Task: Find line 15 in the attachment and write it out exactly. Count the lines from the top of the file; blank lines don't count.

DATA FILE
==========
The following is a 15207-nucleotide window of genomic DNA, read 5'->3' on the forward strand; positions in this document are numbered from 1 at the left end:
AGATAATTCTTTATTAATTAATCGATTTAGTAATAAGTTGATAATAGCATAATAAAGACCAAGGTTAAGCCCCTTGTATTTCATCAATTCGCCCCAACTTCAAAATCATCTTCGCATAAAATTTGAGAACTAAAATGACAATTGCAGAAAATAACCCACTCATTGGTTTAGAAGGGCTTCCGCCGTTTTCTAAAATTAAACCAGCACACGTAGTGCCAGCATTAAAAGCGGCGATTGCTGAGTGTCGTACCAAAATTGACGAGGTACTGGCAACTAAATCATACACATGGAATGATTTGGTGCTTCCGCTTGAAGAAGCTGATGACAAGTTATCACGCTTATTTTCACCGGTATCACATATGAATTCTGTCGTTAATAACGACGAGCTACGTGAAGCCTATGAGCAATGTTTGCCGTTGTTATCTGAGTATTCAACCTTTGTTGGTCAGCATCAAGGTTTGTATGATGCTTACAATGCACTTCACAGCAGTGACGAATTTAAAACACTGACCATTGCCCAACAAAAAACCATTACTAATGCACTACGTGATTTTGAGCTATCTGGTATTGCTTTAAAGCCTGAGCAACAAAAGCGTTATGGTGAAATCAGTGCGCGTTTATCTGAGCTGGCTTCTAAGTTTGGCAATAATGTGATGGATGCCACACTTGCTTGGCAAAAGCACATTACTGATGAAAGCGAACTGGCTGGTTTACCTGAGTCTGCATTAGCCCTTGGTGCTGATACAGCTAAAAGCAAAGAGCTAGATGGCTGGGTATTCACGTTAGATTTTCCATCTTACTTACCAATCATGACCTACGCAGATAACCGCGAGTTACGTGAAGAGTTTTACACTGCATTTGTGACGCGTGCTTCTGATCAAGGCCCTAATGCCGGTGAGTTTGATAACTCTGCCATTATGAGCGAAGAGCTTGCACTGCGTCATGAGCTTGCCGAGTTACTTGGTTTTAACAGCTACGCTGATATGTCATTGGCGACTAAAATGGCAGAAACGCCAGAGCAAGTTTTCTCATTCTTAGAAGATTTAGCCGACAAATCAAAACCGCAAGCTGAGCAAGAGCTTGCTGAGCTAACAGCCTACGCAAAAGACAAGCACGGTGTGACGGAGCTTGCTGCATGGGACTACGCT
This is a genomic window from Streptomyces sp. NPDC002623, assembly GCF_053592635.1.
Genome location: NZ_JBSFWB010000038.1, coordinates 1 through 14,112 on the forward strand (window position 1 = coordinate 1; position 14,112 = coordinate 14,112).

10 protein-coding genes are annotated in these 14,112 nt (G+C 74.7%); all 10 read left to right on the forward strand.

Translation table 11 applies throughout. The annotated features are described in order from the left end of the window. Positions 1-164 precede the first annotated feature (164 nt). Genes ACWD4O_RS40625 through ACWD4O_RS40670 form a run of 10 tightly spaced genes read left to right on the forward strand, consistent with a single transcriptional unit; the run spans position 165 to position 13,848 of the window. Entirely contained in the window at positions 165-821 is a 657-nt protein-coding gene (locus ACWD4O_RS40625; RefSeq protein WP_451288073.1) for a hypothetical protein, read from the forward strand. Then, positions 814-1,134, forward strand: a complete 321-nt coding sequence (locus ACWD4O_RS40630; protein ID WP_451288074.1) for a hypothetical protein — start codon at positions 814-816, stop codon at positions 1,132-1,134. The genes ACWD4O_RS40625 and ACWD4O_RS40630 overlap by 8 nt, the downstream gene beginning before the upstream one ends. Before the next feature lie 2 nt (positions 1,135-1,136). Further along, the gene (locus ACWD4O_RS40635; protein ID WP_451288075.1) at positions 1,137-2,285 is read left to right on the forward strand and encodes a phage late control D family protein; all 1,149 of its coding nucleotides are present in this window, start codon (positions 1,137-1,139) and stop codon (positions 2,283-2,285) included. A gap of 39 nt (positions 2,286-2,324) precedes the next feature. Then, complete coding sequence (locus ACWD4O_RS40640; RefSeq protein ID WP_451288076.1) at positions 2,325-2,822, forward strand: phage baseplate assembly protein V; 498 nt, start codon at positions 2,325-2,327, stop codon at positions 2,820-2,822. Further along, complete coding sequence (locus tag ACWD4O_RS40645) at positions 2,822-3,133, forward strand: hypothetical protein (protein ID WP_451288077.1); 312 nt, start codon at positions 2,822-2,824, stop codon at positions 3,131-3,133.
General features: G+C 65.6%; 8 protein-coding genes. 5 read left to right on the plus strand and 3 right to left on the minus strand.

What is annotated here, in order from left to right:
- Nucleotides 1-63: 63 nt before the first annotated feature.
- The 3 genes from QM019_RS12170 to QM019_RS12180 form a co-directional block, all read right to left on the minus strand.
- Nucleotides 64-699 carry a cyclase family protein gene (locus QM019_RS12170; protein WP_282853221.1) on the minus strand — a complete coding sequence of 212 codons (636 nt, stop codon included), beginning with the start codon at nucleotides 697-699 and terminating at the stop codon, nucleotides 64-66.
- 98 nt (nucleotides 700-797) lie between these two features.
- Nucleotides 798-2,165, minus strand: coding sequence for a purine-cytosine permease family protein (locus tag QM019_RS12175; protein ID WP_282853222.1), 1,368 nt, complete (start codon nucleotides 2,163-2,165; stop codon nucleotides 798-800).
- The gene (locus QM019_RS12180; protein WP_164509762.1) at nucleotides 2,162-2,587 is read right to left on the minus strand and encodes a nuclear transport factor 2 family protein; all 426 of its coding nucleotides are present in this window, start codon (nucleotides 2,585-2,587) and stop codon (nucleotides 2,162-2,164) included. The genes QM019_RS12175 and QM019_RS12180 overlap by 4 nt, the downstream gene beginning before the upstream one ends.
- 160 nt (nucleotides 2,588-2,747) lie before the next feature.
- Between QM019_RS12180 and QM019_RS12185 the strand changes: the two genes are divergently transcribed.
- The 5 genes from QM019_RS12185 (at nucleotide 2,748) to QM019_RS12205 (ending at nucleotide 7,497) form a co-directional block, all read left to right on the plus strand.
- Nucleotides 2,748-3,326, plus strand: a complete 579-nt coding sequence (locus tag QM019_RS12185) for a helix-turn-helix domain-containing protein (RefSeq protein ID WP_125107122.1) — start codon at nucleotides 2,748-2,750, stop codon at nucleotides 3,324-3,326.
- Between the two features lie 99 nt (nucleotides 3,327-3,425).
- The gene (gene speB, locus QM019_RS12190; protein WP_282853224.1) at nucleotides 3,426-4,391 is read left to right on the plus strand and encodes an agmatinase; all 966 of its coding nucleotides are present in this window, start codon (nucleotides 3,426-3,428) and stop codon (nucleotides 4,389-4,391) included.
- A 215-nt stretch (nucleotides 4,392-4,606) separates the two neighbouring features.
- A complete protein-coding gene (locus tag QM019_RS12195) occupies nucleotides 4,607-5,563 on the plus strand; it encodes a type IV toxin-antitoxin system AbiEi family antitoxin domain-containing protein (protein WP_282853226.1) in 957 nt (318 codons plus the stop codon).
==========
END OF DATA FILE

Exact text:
- 160 nt (nucleotides 2,588-2,747) lie before the next feature.